By: Gabe Taylor
Jordan Akwenuke may be a fresh face in the Broncos' locker room, but with three Oregon 6A State championship titles under his belt, he is anything but new to a winning environment.
Akwenuke acquired an interest in the game of basketball at an early age. When he reached kindergarten, his older brother Josh took it upon himself to assist Akwenuke as he began playing basketball.
"It was very helpful," said Akwenuke, remembering the impact his brother had – and still has – on his basketball career. "He'd always want to go shoot, and he'd be willing to rebound for me so I could get shots up."
Soon enough, a healthy sibling rivalry was born. When middle school came around the bend, Akwenuke was prepared to face his brother one-on-one, even if the result rarely lived up to what he had envisioned.
"When I beat him it was like being a millionaire," said Akwenuke. "It was the best feeling in the world."
Josh, who is nine years older than Akwenuke, earned a spot on the University of Oregon basketball team in 2007 - the year that Aaron Brooks helped guide the team to an appearance in the Elite Eight.
The two brothers still compete, but the tides are slowly changing. While Josh's knees are becoming problematic, Akwenuke is gaining more experience by the day. And the result now favors Akwenuke.
When it came time to settle on a high school, Akwenuke and his parents decided that Jesuit (in Portland, Ore.) had the most to offer, both athletically and academically.
"They thought it would prepare me for college the most," said Akwenuke, who boasted a 3.4 GPA while at Jesuit. "It helped that their basketball track record was really good."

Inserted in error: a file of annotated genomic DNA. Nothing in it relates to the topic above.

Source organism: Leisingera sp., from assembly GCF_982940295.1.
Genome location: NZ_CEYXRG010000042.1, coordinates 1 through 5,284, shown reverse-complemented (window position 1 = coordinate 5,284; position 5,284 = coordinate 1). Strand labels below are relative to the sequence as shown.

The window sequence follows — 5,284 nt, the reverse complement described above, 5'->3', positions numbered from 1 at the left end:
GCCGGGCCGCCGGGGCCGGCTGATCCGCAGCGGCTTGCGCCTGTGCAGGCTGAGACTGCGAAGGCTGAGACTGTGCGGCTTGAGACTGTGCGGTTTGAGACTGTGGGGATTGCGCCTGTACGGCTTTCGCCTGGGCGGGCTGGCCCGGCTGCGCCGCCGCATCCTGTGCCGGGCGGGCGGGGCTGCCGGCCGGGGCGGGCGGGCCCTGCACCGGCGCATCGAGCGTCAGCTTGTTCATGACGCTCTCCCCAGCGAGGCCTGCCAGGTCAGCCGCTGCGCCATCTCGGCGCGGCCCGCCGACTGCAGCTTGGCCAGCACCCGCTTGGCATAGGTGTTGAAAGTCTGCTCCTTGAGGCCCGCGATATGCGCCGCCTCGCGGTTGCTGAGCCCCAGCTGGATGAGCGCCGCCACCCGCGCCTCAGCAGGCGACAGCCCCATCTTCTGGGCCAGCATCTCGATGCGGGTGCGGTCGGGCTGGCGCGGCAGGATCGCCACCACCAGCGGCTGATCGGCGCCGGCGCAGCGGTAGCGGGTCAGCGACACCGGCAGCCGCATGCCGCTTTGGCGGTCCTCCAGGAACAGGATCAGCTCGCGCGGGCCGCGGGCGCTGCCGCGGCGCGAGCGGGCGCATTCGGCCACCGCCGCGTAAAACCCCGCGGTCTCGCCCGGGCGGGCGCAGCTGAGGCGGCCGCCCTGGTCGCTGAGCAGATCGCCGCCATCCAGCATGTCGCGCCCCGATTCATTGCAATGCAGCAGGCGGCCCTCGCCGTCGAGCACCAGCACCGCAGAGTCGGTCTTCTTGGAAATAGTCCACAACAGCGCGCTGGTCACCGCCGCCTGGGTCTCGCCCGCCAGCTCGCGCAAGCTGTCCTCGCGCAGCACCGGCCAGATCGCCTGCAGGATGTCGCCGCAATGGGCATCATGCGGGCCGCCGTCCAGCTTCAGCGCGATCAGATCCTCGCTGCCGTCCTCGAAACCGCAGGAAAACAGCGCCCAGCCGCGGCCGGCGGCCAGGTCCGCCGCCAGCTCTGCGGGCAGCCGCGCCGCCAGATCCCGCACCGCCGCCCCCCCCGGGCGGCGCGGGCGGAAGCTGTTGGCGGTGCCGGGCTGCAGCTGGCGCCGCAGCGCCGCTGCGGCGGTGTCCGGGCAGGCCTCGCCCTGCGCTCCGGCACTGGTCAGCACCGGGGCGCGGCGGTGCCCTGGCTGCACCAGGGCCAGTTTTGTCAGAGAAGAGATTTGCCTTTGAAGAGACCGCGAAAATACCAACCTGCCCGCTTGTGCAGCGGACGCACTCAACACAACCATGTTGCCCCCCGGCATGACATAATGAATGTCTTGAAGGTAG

As a sophomore, he joined the varsity team that would then go on to win State that year. And the year after that. And the year after that.
In the 2011 OSAA State Championship game, the Crusaders took down Westview – Josh's alma mater – by a score of 60-46. Akwenuke contributed 14 points and 7 rebounds to help Jesuit record their third straight title.
Akwenuke received the accolade of All-Tournament First Team, alongside his former teammate Kyle Wiltjer, who committed to Kentucky's prestigious basketball program.
"It was definitely a lot different experience when I was a senior, winning it and going out like that," said Akwenuke. "But it was just as fun as the first time we won the championship."
Since his sophomore year in high school, Akwenuke always considered Santa Clara University a probable destination. He remained in contact with the coaching staff throughout his time at Jesuit, and was offered a preferred walk on position to the team upon graduation.
"Everything seemed too good to pass up," said Akwenuke, explaining that Santa Clara's academics and the "upside" of the basketball program were the contributing factors in his final decision.
Akwenuke has already jumped into campus life. With two classes - public speaking and Asian Religious Traditions - in addition to workouts, Akwenuke has taken on the role of a busy college student. Studying in the Leavey School of Business, Akwenuke has his eyes set on traveling the world following his college days. He plans on minoring in international business, and taking advantage of the language courses offered at Santa Clara so that one day he can work for a company that operates around the world, such as Nike or adidas.
But even with all of these thoughts in mind, the transition hasn't been overwhelming.
"There are so many resources around it's pretty much like having your mom or dad," joked Akwenuke.
For Akwenuke, transitioning from being a part-time power forward to a full-time three-guard is what he is focusing on in the offseason. At 6'6, Akwenuke's long athletic frame frustrates opposing players on the defensive end. But he understands that in order to be an effective small forward on the offensive end, strong ball handling skills are a must have.
He will soon add this new and improved skill to his proven ability to win.
"I want to bring that competitive nature, and that will to win," said Akwenuke.
And these attributes are what he knows how to utilize so well.